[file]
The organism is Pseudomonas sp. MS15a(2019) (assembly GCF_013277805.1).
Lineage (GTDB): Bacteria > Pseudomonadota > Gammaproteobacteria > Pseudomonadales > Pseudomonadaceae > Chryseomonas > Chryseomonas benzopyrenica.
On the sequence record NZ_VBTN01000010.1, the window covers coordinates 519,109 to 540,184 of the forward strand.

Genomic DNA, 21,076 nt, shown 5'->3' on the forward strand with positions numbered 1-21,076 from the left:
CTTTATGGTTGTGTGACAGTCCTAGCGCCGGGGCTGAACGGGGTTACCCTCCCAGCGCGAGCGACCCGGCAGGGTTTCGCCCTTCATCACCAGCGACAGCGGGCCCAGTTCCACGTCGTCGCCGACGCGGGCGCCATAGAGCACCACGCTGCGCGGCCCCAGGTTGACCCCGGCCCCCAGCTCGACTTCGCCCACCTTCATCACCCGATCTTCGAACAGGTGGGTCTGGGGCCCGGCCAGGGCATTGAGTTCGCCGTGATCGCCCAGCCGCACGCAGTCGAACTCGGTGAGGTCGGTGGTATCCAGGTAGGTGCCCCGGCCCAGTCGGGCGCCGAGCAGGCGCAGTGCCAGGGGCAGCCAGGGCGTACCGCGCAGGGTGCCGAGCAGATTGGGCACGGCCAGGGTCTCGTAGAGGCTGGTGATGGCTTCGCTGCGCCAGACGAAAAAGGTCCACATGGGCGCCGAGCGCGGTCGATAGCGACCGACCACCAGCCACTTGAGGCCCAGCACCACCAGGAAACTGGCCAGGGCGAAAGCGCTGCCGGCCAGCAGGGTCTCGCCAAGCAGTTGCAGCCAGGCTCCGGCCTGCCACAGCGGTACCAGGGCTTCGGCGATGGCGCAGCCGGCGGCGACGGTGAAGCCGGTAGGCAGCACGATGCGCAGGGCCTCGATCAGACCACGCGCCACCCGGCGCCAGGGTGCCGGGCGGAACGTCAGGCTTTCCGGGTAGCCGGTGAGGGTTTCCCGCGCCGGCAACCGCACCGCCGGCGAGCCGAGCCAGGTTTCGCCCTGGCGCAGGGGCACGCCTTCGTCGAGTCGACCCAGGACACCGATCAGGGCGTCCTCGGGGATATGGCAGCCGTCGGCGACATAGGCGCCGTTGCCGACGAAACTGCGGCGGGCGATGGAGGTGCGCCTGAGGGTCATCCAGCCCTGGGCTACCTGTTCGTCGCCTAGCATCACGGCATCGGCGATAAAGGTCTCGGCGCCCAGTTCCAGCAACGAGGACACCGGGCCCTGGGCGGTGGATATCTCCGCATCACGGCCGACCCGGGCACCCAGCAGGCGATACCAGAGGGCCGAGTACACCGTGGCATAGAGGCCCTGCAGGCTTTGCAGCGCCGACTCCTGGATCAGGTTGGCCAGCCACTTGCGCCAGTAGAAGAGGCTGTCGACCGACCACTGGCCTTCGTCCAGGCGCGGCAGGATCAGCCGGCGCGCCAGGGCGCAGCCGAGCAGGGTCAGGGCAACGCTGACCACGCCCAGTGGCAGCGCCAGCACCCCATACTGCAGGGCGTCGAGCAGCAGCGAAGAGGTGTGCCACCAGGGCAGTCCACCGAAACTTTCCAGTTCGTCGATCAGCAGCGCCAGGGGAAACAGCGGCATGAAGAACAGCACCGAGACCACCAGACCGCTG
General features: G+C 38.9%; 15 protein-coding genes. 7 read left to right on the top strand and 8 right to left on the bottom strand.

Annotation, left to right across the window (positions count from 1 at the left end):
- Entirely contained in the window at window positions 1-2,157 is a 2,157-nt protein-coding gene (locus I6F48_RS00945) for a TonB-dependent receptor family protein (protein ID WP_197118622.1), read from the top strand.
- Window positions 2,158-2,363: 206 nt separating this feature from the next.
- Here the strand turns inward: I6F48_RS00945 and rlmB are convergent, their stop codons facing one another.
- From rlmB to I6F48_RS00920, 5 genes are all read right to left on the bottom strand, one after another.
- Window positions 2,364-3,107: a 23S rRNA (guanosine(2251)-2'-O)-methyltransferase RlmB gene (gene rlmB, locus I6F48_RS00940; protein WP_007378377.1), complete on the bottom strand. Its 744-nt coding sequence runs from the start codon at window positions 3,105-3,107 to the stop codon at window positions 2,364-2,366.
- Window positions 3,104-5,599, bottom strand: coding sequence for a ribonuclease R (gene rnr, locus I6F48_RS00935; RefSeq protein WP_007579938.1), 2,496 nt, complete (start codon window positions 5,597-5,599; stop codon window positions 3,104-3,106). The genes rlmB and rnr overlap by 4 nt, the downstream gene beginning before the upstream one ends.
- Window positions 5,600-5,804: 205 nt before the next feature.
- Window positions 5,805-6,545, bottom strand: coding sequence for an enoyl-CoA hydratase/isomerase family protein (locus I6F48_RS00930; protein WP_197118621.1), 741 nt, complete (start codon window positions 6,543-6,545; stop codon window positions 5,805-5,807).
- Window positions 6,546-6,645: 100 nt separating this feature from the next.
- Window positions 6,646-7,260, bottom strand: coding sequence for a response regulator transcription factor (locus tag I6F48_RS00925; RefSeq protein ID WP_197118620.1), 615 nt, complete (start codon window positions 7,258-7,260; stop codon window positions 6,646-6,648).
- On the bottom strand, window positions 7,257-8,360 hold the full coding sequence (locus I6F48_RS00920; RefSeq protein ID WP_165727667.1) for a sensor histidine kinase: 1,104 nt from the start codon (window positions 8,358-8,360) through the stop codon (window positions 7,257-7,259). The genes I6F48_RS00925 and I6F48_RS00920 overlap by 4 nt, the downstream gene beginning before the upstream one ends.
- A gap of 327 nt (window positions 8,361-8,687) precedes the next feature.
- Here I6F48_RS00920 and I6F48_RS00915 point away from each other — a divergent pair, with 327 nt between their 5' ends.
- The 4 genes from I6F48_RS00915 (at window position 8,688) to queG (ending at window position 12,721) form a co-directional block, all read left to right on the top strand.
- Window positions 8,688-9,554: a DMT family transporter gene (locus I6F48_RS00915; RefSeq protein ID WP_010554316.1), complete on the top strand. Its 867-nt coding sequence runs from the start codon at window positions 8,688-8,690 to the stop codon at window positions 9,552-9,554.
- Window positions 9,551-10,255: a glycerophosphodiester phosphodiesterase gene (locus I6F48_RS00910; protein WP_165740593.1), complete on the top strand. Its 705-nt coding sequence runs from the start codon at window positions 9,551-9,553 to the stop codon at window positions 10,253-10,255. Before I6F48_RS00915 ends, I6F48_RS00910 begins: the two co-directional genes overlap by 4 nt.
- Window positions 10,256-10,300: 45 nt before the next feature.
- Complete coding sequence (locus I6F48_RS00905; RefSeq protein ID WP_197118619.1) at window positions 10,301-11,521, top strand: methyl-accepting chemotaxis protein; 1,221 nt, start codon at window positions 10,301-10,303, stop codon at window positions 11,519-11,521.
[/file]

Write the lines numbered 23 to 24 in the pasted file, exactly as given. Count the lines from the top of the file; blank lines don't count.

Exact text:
- Window positions 9,551-10,255: a glycerophosphodiester phosphodiesterase gene (locus I6F48_RS00910; protein WP_165740593.1), complete on the top strand. Its 705-nt coding sequence runs from the start codon at window positions 9,551-9,553 to the stop codon at window positions 10,253-10,255. Before I6F48_RS00915 ends, I6F48_RS00910 begins: the two co-directional genes overlap by 4 nt.
- Window positions 10,256-10,300: 45 nt before the next feature.